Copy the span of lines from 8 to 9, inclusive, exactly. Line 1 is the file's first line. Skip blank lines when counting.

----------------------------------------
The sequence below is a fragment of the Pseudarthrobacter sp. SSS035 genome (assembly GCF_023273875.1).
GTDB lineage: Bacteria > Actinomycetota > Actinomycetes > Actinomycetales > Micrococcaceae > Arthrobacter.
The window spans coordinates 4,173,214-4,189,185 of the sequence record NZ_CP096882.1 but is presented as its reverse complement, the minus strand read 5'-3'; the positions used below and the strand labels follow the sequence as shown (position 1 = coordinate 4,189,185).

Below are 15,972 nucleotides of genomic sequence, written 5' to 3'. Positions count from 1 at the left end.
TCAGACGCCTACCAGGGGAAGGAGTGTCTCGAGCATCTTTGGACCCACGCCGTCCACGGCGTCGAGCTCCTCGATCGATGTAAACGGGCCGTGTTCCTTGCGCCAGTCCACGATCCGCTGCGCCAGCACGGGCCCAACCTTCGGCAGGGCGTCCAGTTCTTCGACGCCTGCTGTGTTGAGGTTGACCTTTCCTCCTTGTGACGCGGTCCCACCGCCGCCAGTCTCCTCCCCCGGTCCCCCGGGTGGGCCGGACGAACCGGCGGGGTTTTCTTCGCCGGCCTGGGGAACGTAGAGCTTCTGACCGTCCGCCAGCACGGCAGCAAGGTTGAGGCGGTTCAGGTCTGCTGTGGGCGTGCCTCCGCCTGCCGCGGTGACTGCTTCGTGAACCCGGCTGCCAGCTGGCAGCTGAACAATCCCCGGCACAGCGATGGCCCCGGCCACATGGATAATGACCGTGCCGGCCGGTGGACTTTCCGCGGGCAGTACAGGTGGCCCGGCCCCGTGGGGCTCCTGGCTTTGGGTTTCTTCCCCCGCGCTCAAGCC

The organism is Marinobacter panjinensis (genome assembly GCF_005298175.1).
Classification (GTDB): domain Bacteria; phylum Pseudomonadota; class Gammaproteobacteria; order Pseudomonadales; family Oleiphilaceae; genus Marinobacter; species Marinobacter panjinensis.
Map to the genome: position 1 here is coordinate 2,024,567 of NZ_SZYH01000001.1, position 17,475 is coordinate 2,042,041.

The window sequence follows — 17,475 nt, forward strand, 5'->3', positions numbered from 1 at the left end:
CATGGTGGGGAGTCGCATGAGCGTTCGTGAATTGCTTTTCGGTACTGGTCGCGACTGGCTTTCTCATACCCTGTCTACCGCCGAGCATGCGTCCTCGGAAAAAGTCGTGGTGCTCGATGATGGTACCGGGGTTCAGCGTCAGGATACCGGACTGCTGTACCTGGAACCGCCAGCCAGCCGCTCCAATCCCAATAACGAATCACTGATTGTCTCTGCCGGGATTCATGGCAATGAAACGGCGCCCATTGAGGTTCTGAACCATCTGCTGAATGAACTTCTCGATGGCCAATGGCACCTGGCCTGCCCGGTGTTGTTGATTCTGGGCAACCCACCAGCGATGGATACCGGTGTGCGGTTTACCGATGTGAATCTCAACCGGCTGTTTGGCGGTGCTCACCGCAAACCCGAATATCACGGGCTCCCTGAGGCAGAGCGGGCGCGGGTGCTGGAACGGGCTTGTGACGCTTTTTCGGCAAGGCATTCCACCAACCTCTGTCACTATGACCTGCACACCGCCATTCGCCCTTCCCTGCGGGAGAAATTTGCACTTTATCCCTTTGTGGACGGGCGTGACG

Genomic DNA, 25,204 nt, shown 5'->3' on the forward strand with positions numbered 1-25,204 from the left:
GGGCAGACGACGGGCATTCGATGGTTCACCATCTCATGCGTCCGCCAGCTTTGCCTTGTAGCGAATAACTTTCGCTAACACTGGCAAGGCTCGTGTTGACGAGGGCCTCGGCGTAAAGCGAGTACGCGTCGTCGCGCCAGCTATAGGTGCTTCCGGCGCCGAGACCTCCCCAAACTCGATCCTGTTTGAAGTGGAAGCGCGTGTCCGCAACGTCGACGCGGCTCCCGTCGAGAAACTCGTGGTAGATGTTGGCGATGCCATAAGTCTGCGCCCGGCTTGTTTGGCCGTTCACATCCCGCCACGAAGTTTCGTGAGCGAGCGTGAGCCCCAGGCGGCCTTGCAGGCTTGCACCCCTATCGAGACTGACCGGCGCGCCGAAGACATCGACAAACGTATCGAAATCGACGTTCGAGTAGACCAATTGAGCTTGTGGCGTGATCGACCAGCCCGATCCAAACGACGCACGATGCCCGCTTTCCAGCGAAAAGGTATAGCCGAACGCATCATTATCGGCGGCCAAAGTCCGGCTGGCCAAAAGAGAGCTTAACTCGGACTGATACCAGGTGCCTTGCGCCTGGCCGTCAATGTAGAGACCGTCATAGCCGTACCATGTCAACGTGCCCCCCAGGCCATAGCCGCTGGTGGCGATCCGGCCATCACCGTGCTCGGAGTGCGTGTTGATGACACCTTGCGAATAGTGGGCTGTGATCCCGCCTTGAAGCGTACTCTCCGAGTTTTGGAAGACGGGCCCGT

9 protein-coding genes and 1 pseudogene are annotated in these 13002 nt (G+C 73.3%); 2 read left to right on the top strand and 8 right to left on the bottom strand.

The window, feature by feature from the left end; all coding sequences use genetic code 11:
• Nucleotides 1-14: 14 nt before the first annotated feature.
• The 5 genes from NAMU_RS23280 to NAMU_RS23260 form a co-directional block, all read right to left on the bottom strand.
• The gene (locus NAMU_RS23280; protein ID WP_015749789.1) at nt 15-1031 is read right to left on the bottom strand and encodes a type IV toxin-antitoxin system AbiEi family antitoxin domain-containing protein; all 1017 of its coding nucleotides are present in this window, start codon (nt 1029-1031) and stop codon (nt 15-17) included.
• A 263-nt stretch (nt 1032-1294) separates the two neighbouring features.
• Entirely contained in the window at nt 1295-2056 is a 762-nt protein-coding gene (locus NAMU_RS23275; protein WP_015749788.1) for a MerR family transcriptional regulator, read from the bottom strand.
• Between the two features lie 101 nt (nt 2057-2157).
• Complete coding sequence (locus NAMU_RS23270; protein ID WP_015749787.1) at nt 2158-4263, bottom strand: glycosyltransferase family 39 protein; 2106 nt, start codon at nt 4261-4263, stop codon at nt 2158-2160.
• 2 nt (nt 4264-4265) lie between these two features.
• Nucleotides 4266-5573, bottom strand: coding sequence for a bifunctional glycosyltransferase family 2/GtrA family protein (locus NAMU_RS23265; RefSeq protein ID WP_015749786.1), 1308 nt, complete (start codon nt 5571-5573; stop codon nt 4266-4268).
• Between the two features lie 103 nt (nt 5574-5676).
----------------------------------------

Map to the genome: position 1 here is coordinate 2,024,567 of NZ_SZYH01000001.1, position 17,475 is coordinate 2,042,041.

The window sequence follows — 17,475 nt, forward strand, 5'->3', positions numbered from 1 at the left end: